62. Cui SY, Huang JY, Chen YT, Song HZ, Huang GC, De W, Wang R, Chen LB. The role of Aurora A in hypoxia-inducible factor 1alpha-promoting malignant phenotypes of hepatocelluar carcinoma. Cell Cycle. 2013; 12:2849–2866.
63. Hoeben A, Landuyt B, Highley MS, Wildiers H, Van Oosterom AT, De Bruijn EA. Vascular endothelial growth factor and angiogenesis. Pharmacol Rev. 2004; 56:549–580.
64. Jung KH, Choi MJ, Hong S, Lee H, Hong SW, Zheng HM, Lee HS, Hong SS. HS-116, a novel phosphatidylinositol 3-kinase inhibitor induces apoptosis and suppresses angiogenesis of hepatocellular carcinoma through inhibition of the PI3K/AKT/mTOR pathway. Cancer Lett. 2012; 316:187–195.
65. Cikla-Suzgun P, Kaushik-Basu N, Basu A, Arora P, Talele TT, Durmaz I, Cetin-Atalay R, Kucukguzel SG. Anti-cancer and anti-hepatitis C virus NS5B polymerase activity of etodolac 1,4-triazoles. J Enzyme Inhib Med Chem. 2015; 2:1–8.
66. Tuncbilek M, Guven EB, Onder T, Cetin Atalay R. Synthesis of novel 6-(4-substituted piperazine-1-yl)-9-(beta-D-ribofuranosyl)purine derivatives, which lead to senescence-induced cell death in liver cancer cells. J Med Chem. 2012; 55:3058–3065.
67. Buontempo F, Ersahin T, Missiroli S, Senturk S, Etro D, Ozturk M, Capitani S, Cetin-Atalay R, Neri ML. Inhibition of Akt signaling in hepatoma cells induces apoptotic cell death independent of Akt activation status. Invest New Drugs. 2011; 29:1303–1313.
68. Valenti F, Fausti F, Biagioni F, Shay T, Fontemaggi G, Domany E, Yaffe MB, Strano S, Blandino G, Di Agostino S. Mutant p53 oncogenic functions are sustained by Plk2 kinase through an autoregulatory feedback loop. Cell Cycle. 2011; 10:4330–4340.
69. Chiarini F, Lonetti A, Teti G, Orsini E, Bressanin D, Cappellini A, Ricci F, Tazzari PL, Ognibene A, Falconi M, Pagliaro P, Iacobucci I, Martinelli G, et al. A combination of temsirolimus, an allosteric mTOR inhibitor, with clofarabine as a new therapeutic option for patients with acute myeloid leukemia. Oncotarget. 2012; 3:1615–1628.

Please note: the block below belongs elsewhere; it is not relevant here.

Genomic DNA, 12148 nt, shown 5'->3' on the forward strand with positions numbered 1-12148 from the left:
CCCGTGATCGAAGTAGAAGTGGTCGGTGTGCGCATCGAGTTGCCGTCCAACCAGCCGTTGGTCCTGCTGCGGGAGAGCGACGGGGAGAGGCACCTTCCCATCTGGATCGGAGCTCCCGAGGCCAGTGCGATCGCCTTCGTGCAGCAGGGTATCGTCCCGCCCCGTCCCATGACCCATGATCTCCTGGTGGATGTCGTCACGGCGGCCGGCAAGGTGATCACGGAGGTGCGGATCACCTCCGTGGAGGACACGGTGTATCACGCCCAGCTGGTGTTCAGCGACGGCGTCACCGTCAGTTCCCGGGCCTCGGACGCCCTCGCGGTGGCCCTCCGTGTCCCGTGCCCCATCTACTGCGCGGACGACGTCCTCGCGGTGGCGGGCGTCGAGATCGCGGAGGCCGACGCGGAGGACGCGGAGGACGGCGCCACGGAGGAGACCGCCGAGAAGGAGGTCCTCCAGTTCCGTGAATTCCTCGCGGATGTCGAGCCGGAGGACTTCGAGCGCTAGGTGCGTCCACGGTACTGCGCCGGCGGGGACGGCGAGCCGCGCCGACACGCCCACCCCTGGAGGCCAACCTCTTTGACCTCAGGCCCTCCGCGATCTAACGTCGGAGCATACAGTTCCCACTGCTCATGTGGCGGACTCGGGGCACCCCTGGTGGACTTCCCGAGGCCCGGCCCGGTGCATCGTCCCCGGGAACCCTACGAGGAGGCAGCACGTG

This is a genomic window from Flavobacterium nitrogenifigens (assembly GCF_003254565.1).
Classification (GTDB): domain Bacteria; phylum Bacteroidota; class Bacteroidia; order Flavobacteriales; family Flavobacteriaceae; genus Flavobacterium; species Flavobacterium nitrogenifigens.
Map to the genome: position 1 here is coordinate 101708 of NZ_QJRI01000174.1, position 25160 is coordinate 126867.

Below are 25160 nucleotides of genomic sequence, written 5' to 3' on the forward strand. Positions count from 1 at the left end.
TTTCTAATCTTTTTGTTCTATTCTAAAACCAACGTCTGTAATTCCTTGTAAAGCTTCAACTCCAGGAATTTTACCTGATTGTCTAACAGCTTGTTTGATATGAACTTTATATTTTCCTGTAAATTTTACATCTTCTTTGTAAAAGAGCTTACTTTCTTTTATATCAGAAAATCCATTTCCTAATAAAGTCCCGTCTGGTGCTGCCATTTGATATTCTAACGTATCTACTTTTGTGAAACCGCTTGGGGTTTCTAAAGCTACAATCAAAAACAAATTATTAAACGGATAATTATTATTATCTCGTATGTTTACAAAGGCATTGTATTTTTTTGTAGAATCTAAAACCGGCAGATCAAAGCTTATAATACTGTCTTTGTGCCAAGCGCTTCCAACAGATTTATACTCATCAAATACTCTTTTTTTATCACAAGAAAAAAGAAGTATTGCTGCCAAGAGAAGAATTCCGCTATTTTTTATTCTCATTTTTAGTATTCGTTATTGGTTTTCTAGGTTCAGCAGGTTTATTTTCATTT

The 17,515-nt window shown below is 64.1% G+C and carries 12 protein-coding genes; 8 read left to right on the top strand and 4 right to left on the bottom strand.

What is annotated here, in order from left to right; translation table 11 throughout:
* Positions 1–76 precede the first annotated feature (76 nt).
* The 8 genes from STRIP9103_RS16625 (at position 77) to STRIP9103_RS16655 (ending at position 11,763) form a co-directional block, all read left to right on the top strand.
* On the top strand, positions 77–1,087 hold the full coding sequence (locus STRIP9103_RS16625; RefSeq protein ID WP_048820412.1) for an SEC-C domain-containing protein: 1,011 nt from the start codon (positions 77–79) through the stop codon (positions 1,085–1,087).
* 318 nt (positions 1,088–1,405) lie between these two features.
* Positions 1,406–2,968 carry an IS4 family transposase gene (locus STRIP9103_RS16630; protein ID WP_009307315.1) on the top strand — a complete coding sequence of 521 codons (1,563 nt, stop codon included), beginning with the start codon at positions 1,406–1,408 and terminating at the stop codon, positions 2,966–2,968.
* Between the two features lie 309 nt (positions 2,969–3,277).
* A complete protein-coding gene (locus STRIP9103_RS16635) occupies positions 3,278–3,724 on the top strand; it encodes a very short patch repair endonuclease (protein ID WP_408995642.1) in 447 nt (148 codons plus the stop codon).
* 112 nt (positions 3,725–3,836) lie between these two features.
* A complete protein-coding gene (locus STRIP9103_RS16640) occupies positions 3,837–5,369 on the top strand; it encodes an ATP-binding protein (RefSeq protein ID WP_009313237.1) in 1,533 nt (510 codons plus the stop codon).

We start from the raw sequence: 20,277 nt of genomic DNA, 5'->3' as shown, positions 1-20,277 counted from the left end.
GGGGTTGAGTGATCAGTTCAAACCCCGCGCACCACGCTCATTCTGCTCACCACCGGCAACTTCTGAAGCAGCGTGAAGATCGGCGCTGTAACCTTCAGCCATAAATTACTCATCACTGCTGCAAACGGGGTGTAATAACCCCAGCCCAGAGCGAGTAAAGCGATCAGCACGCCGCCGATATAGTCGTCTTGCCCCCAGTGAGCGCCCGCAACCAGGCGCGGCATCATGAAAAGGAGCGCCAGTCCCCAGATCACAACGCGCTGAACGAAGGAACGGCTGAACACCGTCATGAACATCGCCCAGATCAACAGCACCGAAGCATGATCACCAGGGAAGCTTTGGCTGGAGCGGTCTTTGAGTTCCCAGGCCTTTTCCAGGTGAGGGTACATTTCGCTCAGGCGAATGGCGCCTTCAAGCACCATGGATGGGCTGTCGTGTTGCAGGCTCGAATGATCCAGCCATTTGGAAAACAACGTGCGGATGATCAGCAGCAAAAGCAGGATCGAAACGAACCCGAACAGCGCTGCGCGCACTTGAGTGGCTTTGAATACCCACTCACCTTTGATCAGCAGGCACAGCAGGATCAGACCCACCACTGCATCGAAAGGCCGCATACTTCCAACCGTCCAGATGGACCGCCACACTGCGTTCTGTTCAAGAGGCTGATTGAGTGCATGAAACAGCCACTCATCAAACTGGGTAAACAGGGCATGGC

70. Bressanin D, Evangelisti C, Ricci F, Tabellini G, Chiarini F, Tazzari PL, Melchionda F, Buontempo F, Pagliaro P, Pession A, McCubrey JA, Martelli AM. Harnessing the PI3K/Akt/mTOR pathway in T-cell acute lymphoblastic leukemia: eliminating activity by targeting at different levels. Oncotarget. 2012; 3:811–823.
71. Isayev O, Rausch V, Bauer N, Liu L, Fan P, Zhang Y, Gladkich J, Nwaeburu CC, Mattern J, Mollenhauer M, Ruckert F, Zach S, Haberkorn U, et al. Inhibition of glucose turnover by 3-bromopyruvate counteracts pancreatic cancer stem cell features and sensitizes cells to gemcitabine. Oncotarget. 2014; 5:5177–5189.
72. Sparta AM, Bressanin D, Chiarini F, Lonetti A, Cappellini A, Evangelisti C, Melchionda F, Pession A, Bertaina A, Locatelli F, McCubrey JA, Martelli AM. Therapeutic targeting of Polo-like kinase-1 and Aurora kinases in T-cell acute lymphoblastic leukemia. Cell Cycle. 2014; 13:2237–2247.
All site content, except where otherwise noted, is licensed under a Creative Commons Attribution 3.0 License.